But here's an interesting facet: The number cloudy and rainy days -- be it drizzly days or heavy rain days -- was not an important factor, so says the survey participants, ranking in the bottom of importance.

Data via: Office of the Washington State Climatologist

"That result is unexpected," writes Bond. "Certainly, there is plenty of grousing by the general public during stretches of wet weather that can prevail on the west side of the Cascades. On the other hand, perhaps the people that filled out our survey are cut from a different cloth." 

I think we said that already.

Though we should point out the survey folks did say they'd want far fewer rainy and cloudy days than the west side of the state has to offer. 

Data via: Office of the Washington State Climatologist

Average number of cloudy days requested was about 170 with 105 rainy days. Seattle checks in over 200 cloudy days with 150 or so rainy days, though again, there was a wide range of requests (probably skewed a bit by my request of 353 days - hey, you still get one dry day a month, sun fans!). It was also skewed by the fact that only 10 people chimed in from Eastern Washington. (Hey, E-WA! You should read the state climate newsletter!)

So, who's the winning "city"?

Bond and his team took all those responses and scored them based on their rated importance to match up where our favorite climate exists. The lower the score, the more the town matched with the more ideal climate (so think golf scores, instead of bowling, they say...)

And atop the list, to the surprise of no one who has been paying attention in this blog, was….


(Well, technically Sea-Tac Airport, where the data is taken for Seattle. But hey Burien and SeaTac, this is your big promotion chance! Renton might be "Ahead of the Curve", but you have the best-rated weather in Washington!)

Data via: Office of the Washington State Climatologist

If the roar of Boeing jets every few seconds is not your tea, you can head north to Bellingham which came in a very close second. It's quieter and in more normal times has friendly Canadians who say hello as they come to buy milk and gas. Olympia and Vancouver (the Washington version) came in a fairly close third and fourth. After that, there's a large drop off going east (too hot and dry) or west (too cool and wet) from there. New I-5 Slogan: At least when you're stuck in jammed traffic and never-ending construction projects, you can roll your windows down.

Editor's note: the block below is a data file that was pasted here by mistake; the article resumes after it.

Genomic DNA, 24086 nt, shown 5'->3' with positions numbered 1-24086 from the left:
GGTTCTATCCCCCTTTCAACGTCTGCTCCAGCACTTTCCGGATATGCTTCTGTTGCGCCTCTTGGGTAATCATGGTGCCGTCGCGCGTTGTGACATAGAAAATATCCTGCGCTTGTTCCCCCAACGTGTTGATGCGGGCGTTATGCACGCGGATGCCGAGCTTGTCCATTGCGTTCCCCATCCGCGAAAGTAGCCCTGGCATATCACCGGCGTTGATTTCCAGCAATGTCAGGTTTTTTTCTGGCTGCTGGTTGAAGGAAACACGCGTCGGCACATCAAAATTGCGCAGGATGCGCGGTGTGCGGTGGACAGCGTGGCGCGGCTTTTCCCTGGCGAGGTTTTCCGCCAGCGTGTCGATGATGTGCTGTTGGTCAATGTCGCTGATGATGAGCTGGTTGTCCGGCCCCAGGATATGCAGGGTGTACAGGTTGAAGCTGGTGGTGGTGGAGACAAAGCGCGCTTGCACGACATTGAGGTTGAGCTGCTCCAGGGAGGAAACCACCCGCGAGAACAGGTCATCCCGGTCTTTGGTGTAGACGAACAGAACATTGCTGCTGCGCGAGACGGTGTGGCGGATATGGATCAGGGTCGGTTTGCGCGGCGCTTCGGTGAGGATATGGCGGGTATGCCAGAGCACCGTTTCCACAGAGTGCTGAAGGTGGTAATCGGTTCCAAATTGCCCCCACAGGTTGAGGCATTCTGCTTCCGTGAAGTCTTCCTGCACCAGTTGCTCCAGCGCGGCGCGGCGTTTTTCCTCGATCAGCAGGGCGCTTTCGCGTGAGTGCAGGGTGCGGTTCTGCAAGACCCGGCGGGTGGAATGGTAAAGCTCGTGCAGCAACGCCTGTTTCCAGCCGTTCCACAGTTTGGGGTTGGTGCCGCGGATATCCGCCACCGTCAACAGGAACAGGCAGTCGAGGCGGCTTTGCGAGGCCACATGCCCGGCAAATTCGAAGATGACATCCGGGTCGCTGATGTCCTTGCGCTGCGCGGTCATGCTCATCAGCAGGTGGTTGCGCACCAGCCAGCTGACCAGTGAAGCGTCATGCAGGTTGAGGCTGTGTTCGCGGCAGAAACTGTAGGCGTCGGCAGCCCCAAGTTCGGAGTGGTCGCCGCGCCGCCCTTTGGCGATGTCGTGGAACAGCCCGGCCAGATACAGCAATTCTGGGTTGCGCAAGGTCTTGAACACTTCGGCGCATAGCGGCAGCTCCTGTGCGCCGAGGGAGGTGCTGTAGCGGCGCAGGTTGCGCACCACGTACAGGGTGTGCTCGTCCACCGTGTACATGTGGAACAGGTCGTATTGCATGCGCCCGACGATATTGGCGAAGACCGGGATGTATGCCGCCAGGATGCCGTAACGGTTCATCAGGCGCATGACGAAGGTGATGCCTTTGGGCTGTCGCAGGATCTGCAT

Bond was more surprised the coastal locations of Forks and Hoquiam fared as well as they did, coming in a respectable middle of the pack.

"One cannot help but wonder if transplanted to the coast, how well most individuals would cope with its frequent deluges," Bond said. Oh, we survive, says this coastal native.

Data via: Office of the Washington State Climatologist

On the other hand, Eastern Washington scored poorly just about across the board with the Winthrop area hammered by hot summers and cold/snowy winters. 

"Due to the outsized influence of this newsletter, the residents of the Methow Valley may be looking at a nosedive in property values," Bond quipped. Scores across the Central Basin weren't much better. 

Pullman was the "winner" which Bond says, "somebody knew what they were doing in locating WSU," though he noted "the relative ranking of the climate of the Seattle area and Pullman mirrors their schools' records in the Apple Cup." (Hmm, he's right!)

(Fun fact: Nick Bond teaches at the University of Washington. Woof.)

But maybe most people live where they do because they like the weather already?

"A spot check of individual survey entries from east of the Cascades reveals a taste for warmer summers, colder winters and lesser precipitation relative to those for the entrants as a whole," Bond said. "So again, is this a case of people choosing the weather they experience over the weather they actually favor? We can only speculate, of course."

Either way, just don't go looking for housing at the airport. There are far more accessible gated communities.